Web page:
Upon first viewing Mary Reid Kelley’s video, The Thong of Dionysus, it’s hard to believe the artist was inspired by Picasso, but take a second look at the black and white sets, bug-eyed characters, and cartoonish elements, and you’ll start to detect hints of the Spanish master’s Guernica.
“Picasso said: ‘Great artists don’t borrow, they steal,’” jokes Reid Kelly, 35. The Thong of Dionysus is the final work in a trilogy that includes her Priapus Agonistes (2013) and Swinburne’s Pasiphae (2014)—which, along with portraits of its recurring characters, will be on display at the Hammer Museum starting May 23.
Exploring the Greek myth of the Minotaur, Reid Kelley’s The Thong of Dionysus depicts the monster as half-woman rather than man, and like Picasso, she uses the mythical creature to explore sadness, loneliness, and vulnerability. “There’s not enough opportunities for women to be the monster in stories, so I wanted to adapt this Minotaur as a monstrous exaggeration of the self,” she explains. “The pitiful, self-destructive self is eternal. You can see it in Greek drama, and you can see it today in social media.”
A graduate of Yale University School of Art, Reid Kelley often portrays the women who history ignored. “You’ve got major female characters of myth and literature, but we know so little about what women’s actual lives were like in the ancient world,” she says. That gap allows Reid Kelley the freedom to invent and reinvent her characters. In the trilogy, the female Minotaur and supporting characters have a ’90s beach flavor; Dionysus wears socks and sandals, a visor, and a status watch, and the Minotaur’s mother is adapted into the classic femme fatale—think Pamela Anderson and Bo Derek—complete with braided wig.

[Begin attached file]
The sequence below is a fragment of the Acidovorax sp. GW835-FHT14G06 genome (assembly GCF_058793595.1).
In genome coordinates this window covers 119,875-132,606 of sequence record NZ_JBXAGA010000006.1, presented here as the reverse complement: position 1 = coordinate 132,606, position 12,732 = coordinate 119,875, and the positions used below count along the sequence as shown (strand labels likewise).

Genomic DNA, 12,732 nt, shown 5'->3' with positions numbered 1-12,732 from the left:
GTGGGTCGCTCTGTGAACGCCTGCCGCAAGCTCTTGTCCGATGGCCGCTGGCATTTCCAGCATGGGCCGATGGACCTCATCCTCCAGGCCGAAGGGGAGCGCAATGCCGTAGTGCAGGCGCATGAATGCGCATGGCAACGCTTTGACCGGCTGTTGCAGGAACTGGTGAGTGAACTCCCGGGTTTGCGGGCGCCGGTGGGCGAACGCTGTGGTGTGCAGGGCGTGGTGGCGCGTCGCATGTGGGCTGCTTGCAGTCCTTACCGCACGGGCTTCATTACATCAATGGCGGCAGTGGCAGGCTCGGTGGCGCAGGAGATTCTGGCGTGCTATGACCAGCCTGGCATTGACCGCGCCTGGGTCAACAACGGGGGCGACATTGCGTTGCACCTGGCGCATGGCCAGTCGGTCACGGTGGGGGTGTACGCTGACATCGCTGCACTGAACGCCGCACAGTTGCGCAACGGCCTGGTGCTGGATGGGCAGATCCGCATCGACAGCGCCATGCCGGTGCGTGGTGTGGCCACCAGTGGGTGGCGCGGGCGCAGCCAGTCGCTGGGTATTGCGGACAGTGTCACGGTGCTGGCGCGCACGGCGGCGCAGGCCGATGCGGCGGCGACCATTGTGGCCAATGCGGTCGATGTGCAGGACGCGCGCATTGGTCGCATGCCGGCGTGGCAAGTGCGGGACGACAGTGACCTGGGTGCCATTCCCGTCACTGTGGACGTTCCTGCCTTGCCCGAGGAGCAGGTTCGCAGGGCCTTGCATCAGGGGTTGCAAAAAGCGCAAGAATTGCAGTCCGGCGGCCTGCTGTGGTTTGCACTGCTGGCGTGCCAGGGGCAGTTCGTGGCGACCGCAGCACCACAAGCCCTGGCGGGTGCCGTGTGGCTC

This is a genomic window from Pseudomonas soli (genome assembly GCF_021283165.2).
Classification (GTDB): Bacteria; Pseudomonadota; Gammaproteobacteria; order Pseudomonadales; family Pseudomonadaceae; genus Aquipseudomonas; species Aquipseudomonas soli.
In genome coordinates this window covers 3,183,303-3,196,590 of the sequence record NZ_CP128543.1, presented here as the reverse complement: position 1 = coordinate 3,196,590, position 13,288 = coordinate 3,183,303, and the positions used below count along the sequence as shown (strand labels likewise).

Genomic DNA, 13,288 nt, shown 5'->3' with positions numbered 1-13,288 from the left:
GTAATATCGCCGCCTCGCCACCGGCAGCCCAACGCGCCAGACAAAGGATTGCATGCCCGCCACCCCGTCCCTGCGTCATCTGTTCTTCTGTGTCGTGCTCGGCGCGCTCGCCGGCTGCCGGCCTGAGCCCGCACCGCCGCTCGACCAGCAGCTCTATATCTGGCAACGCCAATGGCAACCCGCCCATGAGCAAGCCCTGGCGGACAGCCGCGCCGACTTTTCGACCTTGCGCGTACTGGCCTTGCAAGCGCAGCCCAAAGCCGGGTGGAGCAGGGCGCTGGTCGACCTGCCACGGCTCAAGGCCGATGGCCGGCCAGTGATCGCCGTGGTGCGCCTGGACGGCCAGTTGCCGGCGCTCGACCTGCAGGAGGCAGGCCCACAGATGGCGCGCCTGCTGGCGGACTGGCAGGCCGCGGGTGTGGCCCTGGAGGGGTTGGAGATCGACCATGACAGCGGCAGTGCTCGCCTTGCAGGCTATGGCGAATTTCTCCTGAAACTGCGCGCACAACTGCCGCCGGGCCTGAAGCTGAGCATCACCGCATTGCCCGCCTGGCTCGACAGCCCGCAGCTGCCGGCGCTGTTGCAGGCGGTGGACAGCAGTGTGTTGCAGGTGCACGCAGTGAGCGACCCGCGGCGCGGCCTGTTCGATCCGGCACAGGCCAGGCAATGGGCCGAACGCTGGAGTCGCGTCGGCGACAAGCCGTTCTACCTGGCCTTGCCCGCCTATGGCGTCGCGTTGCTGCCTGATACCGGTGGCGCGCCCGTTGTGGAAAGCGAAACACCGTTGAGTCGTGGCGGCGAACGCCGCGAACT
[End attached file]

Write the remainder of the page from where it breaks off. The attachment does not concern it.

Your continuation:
According to Reid Kelley, the disparity between women’s portrayal in media and art and their reality still exists today. “Even if an artist or writer could tell a perfect, true story about a woman, would that make the world a better place for women?” she wonders. “I doubt it, because true stories have been told and people still suffer. Any change that art is capable of is made on a very small scale, and I accept that.”
One thing is for sure—The Thong of Dionysus will change the way viewers perceive the age-old myth of the Minotaur. “[It’s] providing a familiar entry point for visitors, but leading them to question the stories that are handed down from generation to generation,” says Hammer curator Emily Gonzalez-Jarrett. “There is something deeper going on that the viewer can deconstruct to reveal many layers of meaning.” “Hammer Projects: Mary Reid Kelley” runs from May 23-September 27. 10899 Wilshire Blvd., LA, 310-443-7000.